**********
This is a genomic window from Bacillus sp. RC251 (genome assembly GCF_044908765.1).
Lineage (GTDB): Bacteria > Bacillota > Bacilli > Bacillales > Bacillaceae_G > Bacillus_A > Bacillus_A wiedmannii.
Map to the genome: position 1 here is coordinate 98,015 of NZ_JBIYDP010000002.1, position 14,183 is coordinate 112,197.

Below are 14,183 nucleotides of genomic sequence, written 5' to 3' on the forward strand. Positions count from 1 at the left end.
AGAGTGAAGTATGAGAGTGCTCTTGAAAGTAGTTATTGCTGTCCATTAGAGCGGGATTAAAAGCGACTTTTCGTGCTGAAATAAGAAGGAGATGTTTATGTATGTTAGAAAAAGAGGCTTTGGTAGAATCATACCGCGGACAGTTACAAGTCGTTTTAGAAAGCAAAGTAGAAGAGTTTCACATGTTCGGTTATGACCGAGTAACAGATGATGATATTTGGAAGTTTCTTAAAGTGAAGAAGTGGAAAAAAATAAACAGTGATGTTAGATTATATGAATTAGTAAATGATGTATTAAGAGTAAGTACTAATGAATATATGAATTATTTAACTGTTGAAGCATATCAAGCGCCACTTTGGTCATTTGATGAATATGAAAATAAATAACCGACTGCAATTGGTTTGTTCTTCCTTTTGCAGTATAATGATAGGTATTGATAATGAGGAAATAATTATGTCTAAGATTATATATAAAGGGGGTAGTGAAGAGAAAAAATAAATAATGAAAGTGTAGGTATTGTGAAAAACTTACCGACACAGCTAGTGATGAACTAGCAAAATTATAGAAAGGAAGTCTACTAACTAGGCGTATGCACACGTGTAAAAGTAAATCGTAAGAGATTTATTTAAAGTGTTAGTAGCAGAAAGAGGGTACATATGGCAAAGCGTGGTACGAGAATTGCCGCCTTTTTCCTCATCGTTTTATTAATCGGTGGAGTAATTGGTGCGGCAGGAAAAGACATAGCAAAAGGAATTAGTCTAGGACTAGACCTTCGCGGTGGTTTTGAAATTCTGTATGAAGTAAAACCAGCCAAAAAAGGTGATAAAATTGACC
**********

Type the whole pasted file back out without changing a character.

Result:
This is a genomic window from Bacillus sp. RC251 (genome assembly GCF_044908765.1).
Lineage (GTDB): Bacteria > Bacillota > Bacilli > Bacillales > Bacillaceae_G > Bacillus_A > Bacillus_A wiedmannii.
Map to the genome: position 1 here is coordinate 98,015 of NZ_JBIYDP010000002.1, position 14,183 is coordinate 112,197.

Below are 14,183 nucleotides of genomic sequence, written 5' to 3' on the forward strand. Positions count from 1 at the left end.
AGAGTGAAGTATGAGAGTGCTCTTGAAAGTAGTTATTGCTGTCCATTAGAGCGGGATTAAAAGCGACTTTTCGTGCTGAAATAAGAAGGAGATGTTTATGTATGTTAGAAAAAGAGGCTTTGGTAGAATCATACCGCGGACAGTTACAAGTCGTTTTAGAAAGCAAAGTAGAAGAGTTTCACATGTTCGGTTATGACCGAGTAACAGATGATGATATTTGGAAGTTTCTTAAAGTGAAGAAGTGGAAAAAAATAAACAGTGATGTTAGATTATATGAATTAGTAAATGATGTATTAAGAGTAAGTACTAATGAATATATGAATTATTTAACTGTTGAAGCATATCAAGCGCCACTTTGGTCATTTGATGAATATGAAAATAAATAACCGACTGCAATTGGTTTGTTCTTCCTTTTGCAGTATAATGATAGGTATTGATAATGAGGAAATAATTATGTCTAAGATTATATATAAAGGGGGTAGTGAAGAGAAAAAATAAATAATGAAAGTGTAGGTATTGTGAAAAACTTACCGACACAGCTAGTGATGAACTAGCAAAATTATAGAAAGGAAGTCTACTAACTAGGCGTATGCACACGTGTAAAAGTAAATCGTAAGAGATTTATTTAAAGTGTTAGTAGCAGAAAGAGGGTACATATGGCAAAGCGTGGTACGAGAATTGCCGCCTTTTTCCTCATCGTTTTATTAATCGGTGGAGTAATTGGTGCGGCAGGAAAAGACATAGCAAAAGGAATTAGTCTAGGACTAGACCTTCGCGGTGGTTTTGAAATTCTGTATGAAGTAAAACCAGCCAAAAAAGGTGATAAAATTGACC